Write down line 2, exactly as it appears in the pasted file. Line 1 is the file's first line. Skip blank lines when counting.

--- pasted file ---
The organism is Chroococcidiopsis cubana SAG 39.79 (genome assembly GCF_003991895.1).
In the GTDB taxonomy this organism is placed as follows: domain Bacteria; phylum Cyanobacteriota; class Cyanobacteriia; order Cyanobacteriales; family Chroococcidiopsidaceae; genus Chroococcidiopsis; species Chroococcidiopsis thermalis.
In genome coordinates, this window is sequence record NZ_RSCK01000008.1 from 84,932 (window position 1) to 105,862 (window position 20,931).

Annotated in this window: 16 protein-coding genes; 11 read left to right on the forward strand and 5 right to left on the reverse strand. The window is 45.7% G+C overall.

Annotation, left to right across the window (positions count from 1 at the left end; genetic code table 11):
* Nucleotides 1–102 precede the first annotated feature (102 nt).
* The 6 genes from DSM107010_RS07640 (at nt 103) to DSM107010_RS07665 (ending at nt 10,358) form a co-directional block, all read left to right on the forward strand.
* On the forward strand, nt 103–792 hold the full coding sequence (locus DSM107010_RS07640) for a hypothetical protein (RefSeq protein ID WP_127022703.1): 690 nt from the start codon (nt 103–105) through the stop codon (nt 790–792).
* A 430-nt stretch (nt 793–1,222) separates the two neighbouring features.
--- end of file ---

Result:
In the GTDB taxonomy this organism is placed as follows: domain Bacteria; phylum Cyanobacteriota; class Cyanobacteriia; order Cyanobacteriales; family Chroococcidiopsidaceae; genus Chroococcidiopsis; species Chroococcidiopsis thermalis.